Dark And Dynamic, A Tale Of Two Polands
Much has and hasn't changed in Poland since the fall of Communism. But while the country's economy is rolling, sharp differences in ideology bring real risks for the future.
WARSAW — It's incredible how much Warsaw has changed since the fall of Communism. While its inhabitants were always colorful and free-spirited, the city itself was dull and bleak. Nowadays, though, the Polish capital is full of hip restaurants, outdoor cafés, sophisticated shops and brand-new, car-free streets.
"Poland's economy is flourishing," French lawyer Jean Rossi notes, explaining that the pace of the country's growth "remains stronger than in the rest of the European Union" and with unemployment levels at around 5%.
But despite these undeniable achievements, the mood in the Polish capital is dark. Warsaw's residents are very pro-European, profoundly liberal and clearly committed to the opposition parties that were thrashed two years ago by the now governing Law and Justice party, PiS. Since then, the capital's residents have been on red alert, convinced that the country is sinking into authoritarianism.
Lucifer of Polish politics
Roman Kuzniar, a professor at the University of Warsaw, is one of them. We meet in one of the university's sunny squares. "This isn't a political crisis, but rather a political group in power that wants to change the system," he explains. "The Law and Justice party is a party of Bolshevik revolutionaries who want to build an authoritarian system comparable to that in Belarus, and European safeguards are the only thing holding them back."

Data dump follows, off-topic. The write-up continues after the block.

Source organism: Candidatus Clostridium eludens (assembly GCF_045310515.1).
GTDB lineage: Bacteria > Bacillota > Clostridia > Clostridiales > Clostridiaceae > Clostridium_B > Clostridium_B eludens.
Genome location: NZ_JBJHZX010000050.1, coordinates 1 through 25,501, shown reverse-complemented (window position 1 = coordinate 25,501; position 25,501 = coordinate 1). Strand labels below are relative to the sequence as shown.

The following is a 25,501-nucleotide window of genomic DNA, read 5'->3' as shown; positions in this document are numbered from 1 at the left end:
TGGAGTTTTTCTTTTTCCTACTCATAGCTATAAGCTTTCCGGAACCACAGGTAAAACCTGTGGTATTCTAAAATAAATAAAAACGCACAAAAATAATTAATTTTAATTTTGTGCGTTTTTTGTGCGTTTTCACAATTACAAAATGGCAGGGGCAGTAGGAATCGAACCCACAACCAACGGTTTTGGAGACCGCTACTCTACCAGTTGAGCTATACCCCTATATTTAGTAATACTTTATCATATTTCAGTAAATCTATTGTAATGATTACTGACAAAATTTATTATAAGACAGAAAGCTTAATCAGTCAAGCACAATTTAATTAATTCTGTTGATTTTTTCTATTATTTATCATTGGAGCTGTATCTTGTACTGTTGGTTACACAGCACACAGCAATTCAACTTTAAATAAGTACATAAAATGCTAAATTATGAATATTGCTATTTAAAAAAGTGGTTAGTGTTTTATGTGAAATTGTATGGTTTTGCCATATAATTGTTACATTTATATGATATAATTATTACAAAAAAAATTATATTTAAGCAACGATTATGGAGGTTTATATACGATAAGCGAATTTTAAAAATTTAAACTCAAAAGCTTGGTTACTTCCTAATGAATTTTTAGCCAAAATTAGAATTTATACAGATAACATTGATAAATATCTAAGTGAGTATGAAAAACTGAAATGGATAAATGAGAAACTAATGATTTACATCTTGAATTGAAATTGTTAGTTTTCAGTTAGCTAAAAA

Kuzniar, an advisor to former president Bronislaw Komorowski (2010-2015), calls PiS leader Jaroslaw Kaczynsk "the Lucifer of Polish politics' and explains how the "revolutionary wind" translated into radical changes. He worries particularly about the general judicial reform, which has already altered the composition of the Constitutional Court and how its members are named, and now promises changes to the Supreme Court.
The power of elitist clans that have been controlling the courts for years.
"We used to have people who were trusted. Now, the new president of the Constitutional Court is a female judge from some obscure local court. Her presence at this job has rendered this authority meaningless," the professor complains. Kuzniar also talks about how local authorities have seen their powers reduced, how the government has tightened its grip on state-owned TV broadcasters and how it's trying to re-nationalize privately owned media groups as a way to, in his opinion, gain control over the last bastions of the independent press.
Academics aren't alone in their concerns about the government. Recently, massive demonstrations were organized across the country, forcing the Polish president, Andrzej Duda (also from the PiS), to veto a controversial judicial reform.
Taking on the elites
The PiS and its allies, of course, have a different take on the situation. Chris Czabanski, a PiS lawmaker and former activist from the Solidarnosc trade union movement, is "unimpressed" by accusations of authoritarianism and recalls how the previous government illegally named new judges to the Supreme Court to gain influence over the judiciary.